I’ve been editor of North Dakota Quarterly for less than a month and I’m already worried that I’ve broken the brand. One of the challenges that I’ve faced is that I’m not, as readers of this blog know, particularly concerned with brands and branding. I find much of this rhetoric invested on building value and value, too often, slides from intellectual or cultural worth to areas of economic worth. A project’s value and an institutions brand becomes tied to its ability to convert resources into a product.
Over the last month, however, I was reminded that a brand also relates to the ability of an institution to advance and define its goals. This may be, in our current academic culture, too closely tied to our ability to acquire resources. After all the concept of a mission statement has come frequently to mark the spread of “business speak” in the academy. But for a public humanities journal, having a well-defined brand, also relates to our ability to attract contributors, to attract readers, and to have an impact.
Over the past year or so, I’ve worked hard to bring a wide range of content to the NDQ website, but I also assumed that it would be a portal for subscribers and contributors to the print journal. As the fate of the print journal continues to be negotiated, however, the website has started to stand in for the journal itself. This isn’t necessarily a bad thing, but it does force me to realize that what is posted on the web will impact how people see NDQ moving forward. If we want a diverse, eclectic, and wide ranging public humanities journal, then I feel like the website embodies some of those characteristics. If we want a journal that embraces literature, poetry, and the art of the essay and the review, I suspect we’ve strayed from that more narrowly defined, but altogether reasonable brand. The question is can we bolster NDQ’s brand identity without stifling the potential to move forward and without becoming mired in the corporate-speak of “mission statements” and “goals”?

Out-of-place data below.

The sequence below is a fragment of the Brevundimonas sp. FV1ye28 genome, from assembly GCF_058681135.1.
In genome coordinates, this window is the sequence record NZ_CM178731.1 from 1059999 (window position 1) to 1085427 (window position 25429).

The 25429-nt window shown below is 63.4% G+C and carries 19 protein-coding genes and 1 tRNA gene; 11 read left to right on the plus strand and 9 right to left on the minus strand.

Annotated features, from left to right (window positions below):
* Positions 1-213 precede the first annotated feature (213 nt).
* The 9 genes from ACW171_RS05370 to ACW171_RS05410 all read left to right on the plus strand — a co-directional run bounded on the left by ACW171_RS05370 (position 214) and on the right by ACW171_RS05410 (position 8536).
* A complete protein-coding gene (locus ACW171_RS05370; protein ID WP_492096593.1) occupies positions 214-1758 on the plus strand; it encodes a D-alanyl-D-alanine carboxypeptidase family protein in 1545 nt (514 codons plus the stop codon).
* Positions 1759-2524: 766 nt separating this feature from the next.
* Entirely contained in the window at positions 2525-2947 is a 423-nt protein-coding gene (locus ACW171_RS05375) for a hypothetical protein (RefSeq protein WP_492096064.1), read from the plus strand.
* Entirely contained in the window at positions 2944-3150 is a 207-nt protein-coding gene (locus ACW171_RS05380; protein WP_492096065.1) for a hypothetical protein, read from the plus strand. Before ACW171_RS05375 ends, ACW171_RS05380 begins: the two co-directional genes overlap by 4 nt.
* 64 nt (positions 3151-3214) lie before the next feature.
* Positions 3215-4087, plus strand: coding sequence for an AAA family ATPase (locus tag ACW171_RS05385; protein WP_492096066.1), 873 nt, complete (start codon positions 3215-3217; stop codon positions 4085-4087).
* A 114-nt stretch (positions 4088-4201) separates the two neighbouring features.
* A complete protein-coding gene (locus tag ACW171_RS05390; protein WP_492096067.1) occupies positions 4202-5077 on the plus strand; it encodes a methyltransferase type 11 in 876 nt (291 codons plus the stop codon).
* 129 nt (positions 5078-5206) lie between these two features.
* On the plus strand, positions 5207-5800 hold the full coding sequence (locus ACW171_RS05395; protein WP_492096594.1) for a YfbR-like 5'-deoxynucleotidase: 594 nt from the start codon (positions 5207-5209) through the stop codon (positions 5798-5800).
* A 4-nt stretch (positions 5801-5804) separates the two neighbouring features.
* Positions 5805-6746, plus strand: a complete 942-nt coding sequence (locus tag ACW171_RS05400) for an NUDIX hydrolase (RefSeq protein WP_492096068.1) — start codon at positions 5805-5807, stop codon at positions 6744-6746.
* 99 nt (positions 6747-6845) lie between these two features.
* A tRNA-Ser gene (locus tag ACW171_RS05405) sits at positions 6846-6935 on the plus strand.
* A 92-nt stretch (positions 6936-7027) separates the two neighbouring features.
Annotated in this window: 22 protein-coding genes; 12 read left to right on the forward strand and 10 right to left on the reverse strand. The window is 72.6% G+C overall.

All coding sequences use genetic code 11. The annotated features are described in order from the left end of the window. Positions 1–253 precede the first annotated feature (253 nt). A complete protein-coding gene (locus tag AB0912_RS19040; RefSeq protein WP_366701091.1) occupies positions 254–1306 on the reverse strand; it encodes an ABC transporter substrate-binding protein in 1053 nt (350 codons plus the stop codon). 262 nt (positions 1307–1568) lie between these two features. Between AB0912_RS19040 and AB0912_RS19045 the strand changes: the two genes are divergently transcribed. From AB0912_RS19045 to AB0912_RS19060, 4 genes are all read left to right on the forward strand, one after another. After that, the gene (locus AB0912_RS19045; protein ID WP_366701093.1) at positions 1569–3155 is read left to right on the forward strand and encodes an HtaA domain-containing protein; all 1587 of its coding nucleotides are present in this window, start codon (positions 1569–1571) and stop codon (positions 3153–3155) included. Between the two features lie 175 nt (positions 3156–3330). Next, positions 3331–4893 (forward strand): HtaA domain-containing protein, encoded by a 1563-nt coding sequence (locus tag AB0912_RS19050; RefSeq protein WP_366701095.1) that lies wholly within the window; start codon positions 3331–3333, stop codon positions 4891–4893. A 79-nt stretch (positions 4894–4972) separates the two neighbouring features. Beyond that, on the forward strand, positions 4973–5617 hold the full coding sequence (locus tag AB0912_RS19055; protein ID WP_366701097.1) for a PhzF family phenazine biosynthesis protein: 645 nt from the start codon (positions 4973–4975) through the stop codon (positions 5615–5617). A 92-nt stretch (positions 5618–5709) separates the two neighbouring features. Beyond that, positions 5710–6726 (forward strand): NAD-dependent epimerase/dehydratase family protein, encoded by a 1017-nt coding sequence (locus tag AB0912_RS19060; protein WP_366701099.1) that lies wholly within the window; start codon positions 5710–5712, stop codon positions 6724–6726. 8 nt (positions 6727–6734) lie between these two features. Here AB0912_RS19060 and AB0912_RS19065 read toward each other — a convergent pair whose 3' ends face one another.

On a superficial level, I do recognize that we need to do more to promote the traditional, paper presence of NDQ. To that end, I need to modify how the journal appears on the web. Right now, it literally belches forth content, with little in the way of introduction and even less pretense. My thinking at present is the update the website to promote a bit more clearly the print version of the journal and its deep historical roots. I also need dig back into those roots for content to bridge the gap between paper and digital. There is a tremendous amount of back content from NDQ much of which we link to, in a general, through our archive pages. A more curated approach to this back content, however, will make it more accessible to our audience and reinforce the longstanding traditions associated with Quarterly.
Finally, I keep thinking about the challenge of hybridity. Yesterday, my other publishing project, The Digital Press at the University of North Dakota, released a print-on-demand and PDF download of the web journal Epoiesen. In other words, we sought to bridge the gap between digital and print by embracing multiple modes of publishing that were nevertheless integrated. We approached the Codex project in a similar way.
The same challenges face us at NDQ except rather than building a hybrid project from the ground up and instead of navigating media as something deeply embedded in the form and content, we need to find a middle ground that respects both the paper and digital form and the paper and digital content as interrelated but not always interchangeable things. We need to both explore the potential keeping the paper and the digital as distinct ways to use the media to share expectations of the content that nevertheless embodies the same brand. In short, we need to bring the brand back together.0